Greg’s Game Grades ’07: NCSU

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The Cavaliers have certainly been living on the edge this season and that style of play finally caught up with the Hoos in Raleigh. The good news is this was not a game where Virginia simply did not show up. The game was in doubt until the final minutes despite the fact, frankly, that the contest could have been a State run-away.

Despite numerous injuries to key starters, a team coming off eight consecutive weeks of play and off a very emotional win over the Terrapins, Virginia produced more points in an away game at some place other than Duke since the last visit to College Park in October of 2005 (33 points).

But here we grade on execution. From poor play on third down to losing the turnover and big play battle to some questionable game-planning decisions, the numbers indicate that executing is something the Hoos did not do very well.

OFFENSE

Overall Grade: 76.69 (C)

Notes

From our State offensive scouting report we noted the following:

Success on first down. NCSU has really struggled against the run, ranking 103rd in rush defense (204.4 yards per game). Opponents have averaged an impressive 5.25 yards per carry on first down.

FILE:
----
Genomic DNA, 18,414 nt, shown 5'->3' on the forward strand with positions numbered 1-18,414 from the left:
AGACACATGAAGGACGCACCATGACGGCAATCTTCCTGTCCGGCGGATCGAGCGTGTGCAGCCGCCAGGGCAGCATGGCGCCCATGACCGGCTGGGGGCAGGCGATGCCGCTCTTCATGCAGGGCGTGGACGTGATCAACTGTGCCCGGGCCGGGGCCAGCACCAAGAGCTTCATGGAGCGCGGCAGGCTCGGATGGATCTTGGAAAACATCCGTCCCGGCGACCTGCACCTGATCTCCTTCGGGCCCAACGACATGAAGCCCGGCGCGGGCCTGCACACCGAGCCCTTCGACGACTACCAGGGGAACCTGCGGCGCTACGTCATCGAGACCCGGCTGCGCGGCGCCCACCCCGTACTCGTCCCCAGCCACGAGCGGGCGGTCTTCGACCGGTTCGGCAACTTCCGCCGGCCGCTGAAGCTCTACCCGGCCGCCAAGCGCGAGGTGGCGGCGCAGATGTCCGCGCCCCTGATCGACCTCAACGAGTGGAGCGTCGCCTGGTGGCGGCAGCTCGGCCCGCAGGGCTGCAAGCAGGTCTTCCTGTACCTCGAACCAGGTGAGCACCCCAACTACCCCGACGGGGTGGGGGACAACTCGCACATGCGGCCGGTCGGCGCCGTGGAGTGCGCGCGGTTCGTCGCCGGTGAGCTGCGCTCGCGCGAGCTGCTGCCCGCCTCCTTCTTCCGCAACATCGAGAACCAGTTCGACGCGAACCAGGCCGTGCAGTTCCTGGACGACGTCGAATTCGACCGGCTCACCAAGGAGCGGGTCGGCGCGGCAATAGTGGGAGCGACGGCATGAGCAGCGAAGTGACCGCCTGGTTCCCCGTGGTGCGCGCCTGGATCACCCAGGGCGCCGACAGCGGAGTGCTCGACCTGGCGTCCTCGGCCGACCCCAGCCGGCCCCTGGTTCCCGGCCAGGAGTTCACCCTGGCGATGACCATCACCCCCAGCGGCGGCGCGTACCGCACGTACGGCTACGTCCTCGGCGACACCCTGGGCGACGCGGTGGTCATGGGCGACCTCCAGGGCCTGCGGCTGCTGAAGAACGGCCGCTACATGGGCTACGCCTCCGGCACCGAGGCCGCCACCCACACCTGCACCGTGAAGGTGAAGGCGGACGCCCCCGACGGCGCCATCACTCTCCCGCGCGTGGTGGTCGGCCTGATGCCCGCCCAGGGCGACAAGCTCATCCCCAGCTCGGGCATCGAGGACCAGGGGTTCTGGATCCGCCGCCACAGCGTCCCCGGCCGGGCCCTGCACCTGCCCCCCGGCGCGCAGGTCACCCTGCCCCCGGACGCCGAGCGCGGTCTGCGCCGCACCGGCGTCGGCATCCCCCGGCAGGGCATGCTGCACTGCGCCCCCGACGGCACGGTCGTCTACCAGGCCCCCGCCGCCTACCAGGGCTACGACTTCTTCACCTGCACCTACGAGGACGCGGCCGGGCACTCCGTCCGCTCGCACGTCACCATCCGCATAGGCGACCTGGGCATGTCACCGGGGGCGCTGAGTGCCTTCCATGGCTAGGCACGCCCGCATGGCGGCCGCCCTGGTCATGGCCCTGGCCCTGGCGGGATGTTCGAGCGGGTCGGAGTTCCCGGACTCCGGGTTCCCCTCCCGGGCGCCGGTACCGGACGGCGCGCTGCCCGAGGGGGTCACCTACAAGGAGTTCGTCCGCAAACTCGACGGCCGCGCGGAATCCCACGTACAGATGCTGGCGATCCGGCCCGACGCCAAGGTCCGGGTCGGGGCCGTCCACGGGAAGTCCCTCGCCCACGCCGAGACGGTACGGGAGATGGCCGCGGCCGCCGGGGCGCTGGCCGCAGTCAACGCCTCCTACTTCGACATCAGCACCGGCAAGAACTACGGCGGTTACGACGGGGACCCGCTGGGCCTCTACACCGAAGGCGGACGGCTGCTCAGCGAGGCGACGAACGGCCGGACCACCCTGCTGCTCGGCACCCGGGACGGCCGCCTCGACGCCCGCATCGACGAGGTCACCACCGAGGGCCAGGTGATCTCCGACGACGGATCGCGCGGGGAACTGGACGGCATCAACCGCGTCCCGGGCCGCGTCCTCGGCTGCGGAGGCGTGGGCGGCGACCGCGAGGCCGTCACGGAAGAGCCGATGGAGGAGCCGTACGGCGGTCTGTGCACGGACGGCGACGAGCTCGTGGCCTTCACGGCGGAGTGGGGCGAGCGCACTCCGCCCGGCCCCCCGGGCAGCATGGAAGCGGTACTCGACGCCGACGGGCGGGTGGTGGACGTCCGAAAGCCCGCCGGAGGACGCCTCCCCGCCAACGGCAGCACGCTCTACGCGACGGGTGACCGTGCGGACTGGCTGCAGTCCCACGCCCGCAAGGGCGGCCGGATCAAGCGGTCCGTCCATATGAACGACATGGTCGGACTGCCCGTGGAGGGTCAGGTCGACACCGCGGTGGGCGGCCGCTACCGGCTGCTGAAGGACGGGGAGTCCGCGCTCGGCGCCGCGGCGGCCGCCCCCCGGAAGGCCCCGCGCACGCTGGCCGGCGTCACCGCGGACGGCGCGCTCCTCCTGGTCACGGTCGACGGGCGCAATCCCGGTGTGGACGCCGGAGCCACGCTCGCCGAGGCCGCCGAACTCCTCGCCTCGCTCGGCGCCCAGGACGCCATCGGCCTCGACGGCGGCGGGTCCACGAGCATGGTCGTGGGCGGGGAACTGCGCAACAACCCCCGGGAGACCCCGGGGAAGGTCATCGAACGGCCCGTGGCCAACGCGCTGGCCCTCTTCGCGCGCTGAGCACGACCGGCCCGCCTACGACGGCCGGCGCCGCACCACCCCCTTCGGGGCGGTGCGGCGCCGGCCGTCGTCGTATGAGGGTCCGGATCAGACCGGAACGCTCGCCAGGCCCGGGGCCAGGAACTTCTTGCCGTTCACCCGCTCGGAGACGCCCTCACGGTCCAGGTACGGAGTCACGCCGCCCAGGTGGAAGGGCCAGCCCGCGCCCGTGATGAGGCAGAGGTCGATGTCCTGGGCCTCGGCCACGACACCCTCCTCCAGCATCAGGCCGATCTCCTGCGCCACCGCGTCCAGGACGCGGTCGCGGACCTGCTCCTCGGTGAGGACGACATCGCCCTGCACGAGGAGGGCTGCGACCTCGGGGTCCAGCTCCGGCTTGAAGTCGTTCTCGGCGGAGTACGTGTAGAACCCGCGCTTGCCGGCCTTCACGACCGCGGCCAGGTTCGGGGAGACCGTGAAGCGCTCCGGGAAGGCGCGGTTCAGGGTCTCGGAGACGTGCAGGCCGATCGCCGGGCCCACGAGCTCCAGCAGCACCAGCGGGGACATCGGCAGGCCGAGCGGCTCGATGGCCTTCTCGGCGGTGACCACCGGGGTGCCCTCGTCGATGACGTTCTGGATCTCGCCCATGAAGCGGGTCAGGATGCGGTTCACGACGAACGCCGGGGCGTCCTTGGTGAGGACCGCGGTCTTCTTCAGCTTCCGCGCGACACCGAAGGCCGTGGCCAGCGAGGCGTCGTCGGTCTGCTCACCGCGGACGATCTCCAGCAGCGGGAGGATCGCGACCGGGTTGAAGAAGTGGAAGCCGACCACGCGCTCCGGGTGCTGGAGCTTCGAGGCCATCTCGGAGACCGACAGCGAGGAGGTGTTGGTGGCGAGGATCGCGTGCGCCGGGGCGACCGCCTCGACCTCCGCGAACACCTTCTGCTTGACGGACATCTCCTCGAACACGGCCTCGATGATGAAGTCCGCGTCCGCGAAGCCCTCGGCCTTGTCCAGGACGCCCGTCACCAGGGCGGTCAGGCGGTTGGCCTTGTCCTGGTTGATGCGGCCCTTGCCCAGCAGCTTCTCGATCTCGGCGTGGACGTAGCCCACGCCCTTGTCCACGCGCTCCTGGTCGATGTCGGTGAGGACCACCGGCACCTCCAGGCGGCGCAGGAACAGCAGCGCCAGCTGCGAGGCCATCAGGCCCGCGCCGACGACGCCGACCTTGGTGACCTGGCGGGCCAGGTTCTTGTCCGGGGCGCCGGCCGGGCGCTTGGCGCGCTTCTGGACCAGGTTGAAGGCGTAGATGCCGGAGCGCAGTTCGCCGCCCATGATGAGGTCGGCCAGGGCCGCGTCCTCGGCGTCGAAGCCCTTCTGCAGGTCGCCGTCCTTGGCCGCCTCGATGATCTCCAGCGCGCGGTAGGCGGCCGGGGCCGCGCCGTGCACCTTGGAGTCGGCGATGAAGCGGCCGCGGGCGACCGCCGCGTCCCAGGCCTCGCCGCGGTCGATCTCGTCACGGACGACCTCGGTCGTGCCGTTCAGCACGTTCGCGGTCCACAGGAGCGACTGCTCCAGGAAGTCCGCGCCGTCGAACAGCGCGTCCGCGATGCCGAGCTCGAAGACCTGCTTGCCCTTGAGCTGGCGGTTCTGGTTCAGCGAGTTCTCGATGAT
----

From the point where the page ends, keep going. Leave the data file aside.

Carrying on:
Red Zone offense. The numbers parallel the State defense overall as teams have been effective running the football (4.4 YPP) but somewhat less productive through the air with 3.2 yards per attempt average. There’s also very good consistency first through third down with offensives netting 4.5, 4.1, and 4.5 yards per carry respectively on first, second, and third down runs in the red zone.

The results:

Success on first down. Virginia averaged 4.7 yards per play on first down but just 3.7 rushing. It could be argued that’s why the Virginia staff went away from the running game in the second half but overall the Cavaliers averaged 4.6 yards per carry on 16 running plays in the first half. The tailbacks touched the ball just 10 times in the second half in the run game. When I asked coach Al Groh Sunday his thoughts on the production of the running game he called it “decent” – I call it infrequent.

Red Zone offense. Virginia ran the ball five times inside the red zone, averaging 2.6 yards per play and passed 11, netting just a tad more at 3.4 yards per play and a turnover. Five of the passes fell incomplete and one was intercepted.

Red Zone Efficiency: 80 (B-)

Position Breakdown

Quarterback:

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